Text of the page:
But Bongaarts and her husband discussed the matter, and together they agreed that since they had no family history of leukemia, they would, instead, send their daughter's umbilical cord to a public bank.
"We figured that there was probably a better chance for the blood going for use for someone who did have a problem right now," she says.
Two-and-a-half months after they donated their baby's cord blood to a public bank, Bongaarts and her husband were notified that the cells were used to help a young man with an immune problem.
Bongaarts says the prospect that her daughter's cells may have saved someone's life was a special gift.
"I was euphoric," she says. "It's been nice to think back on for the past couple weeks, to know that we were able to do that for someone."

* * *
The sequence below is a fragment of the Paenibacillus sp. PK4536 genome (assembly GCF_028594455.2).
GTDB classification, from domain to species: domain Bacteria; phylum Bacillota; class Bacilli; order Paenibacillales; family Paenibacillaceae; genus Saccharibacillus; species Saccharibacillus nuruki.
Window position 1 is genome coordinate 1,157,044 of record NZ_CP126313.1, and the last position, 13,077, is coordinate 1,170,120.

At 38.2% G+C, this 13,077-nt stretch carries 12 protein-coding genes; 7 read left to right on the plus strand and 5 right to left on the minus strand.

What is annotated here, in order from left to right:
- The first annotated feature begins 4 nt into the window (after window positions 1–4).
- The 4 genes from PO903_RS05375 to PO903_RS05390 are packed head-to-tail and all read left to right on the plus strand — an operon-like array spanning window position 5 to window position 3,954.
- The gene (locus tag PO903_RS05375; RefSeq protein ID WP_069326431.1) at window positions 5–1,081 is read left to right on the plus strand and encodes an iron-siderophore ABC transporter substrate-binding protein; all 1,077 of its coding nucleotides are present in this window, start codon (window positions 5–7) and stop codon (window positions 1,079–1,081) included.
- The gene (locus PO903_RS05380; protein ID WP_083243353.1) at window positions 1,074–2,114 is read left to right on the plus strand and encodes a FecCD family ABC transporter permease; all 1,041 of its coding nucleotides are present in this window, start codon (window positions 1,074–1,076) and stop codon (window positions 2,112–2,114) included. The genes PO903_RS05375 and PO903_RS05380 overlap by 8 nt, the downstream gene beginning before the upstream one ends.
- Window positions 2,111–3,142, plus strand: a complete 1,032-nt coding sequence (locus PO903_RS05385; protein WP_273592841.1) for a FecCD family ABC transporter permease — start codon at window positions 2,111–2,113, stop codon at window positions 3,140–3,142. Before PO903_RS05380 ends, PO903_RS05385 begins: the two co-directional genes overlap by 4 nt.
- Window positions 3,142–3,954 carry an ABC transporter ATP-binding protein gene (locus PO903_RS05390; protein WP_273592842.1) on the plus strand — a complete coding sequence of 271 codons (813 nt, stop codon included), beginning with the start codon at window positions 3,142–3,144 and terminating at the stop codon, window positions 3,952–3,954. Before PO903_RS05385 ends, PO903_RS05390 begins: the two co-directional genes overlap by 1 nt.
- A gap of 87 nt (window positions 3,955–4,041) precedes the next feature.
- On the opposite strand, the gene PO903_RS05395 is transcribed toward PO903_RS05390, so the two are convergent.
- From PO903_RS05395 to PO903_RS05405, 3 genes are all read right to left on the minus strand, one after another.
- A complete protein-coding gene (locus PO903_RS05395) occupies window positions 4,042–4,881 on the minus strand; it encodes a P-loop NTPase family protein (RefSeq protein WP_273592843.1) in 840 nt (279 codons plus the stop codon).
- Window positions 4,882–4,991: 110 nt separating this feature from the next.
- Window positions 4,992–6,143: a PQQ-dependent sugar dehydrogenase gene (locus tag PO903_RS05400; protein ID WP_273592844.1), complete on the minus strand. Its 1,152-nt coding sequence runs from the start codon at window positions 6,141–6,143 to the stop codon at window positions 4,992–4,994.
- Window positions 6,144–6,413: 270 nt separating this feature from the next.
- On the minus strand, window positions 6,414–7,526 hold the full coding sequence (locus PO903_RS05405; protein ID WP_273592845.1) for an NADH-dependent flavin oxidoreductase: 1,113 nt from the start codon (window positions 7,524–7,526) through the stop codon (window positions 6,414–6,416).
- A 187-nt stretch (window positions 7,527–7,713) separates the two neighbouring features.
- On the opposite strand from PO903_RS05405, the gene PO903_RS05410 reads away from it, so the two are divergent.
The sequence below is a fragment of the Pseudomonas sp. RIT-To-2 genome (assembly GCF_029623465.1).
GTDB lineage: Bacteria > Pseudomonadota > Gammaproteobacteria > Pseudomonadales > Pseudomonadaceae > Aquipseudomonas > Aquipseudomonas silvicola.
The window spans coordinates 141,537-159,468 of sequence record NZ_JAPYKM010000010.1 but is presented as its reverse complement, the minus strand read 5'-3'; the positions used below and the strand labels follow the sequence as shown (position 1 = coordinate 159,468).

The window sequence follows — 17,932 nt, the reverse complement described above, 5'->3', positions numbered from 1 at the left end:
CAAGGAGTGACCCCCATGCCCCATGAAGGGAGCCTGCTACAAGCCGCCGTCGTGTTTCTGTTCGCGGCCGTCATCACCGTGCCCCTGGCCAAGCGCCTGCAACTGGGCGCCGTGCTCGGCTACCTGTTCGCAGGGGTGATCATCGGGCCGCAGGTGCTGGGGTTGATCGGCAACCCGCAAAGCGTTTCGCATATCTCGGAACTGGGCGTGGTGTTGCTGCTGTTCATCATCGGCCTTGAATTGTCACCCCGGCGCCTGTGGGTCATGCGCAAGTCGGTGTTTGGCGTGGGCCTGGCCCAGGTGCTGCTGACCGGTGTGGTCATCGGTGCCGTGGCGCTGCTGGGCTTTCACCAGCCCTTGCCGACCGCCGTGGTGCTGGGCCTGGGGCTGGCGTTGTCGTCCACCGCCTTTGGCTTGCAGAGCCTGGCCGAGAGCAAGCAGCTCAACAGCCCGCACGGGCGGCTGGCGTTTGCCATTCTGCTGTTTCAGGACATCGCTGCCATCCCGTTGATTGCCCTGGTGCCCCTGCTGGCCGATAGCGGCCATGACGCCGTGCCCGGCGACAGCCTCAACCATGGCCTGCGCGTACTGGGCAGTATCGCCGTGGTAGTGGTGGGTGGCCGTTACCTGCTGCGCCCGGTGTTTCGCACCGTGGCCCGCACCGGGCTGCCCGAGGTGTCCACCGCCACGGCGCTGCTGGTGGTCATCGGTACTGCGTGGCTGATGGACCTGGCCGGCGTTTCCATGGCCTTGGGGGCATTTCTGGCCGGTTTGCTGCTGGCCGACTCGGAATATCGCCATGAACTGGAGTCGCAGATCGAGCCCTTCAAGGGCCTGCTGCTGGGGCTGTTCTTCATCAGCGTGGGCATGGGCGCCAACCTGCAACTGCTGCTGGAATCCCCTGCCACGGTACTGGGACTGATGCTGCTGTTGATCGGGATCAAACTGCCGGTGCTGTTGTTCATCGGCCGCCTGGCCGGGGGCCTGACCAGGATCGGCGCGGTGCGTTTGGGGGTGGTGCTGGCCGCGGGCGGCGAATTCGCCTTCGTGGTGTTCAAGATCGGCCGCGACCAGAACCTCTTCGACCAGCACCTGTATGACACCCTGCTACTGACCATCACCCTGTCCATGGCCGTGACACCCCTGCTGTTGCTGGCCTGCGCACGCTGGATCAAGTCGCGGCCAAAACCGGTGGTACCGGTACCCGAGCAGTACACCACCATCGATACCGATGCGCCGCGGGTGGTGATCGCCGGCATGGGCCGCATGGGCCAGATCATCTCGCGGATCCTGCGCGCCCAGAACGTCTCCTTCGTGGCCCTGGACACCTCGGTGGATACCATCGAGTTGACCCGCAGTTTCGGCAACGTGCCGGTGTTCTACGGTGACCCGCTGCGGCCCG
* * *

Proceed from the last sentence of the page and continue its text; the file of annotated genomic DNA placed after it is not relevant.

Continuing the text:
According to Stevens, Bongaarts' story is not unique.
"We estimate there are probably 10,000 patients around the world who have benefited from the fact that a mother donated her baby's cord blood for anybody who needed it," she says.
"There are people who are alive now who otherwise would've been dead if there hadn't been a mother who donated their cord blood."
Largely due to the success stories seen thus far with public cord cell banking, many experts say a fully stocked national registry of 150,000 samples -- a project currently in development -- could save many lives.
"With medical research progressing -- and if everyone donates cord blood to public banks -- then an excellent cell match should be available for those that need cell transplantation in the future," Freed says.
Public banking saved Kottke's life. And she says the impacts of the lifeline she received are overwhelming.
"It's absolutely the most amazing thing anyone has ever done for me," Kottke says. "I'm thankful every day."
For more information about donations, visit www.nationalcordbloodprogram.org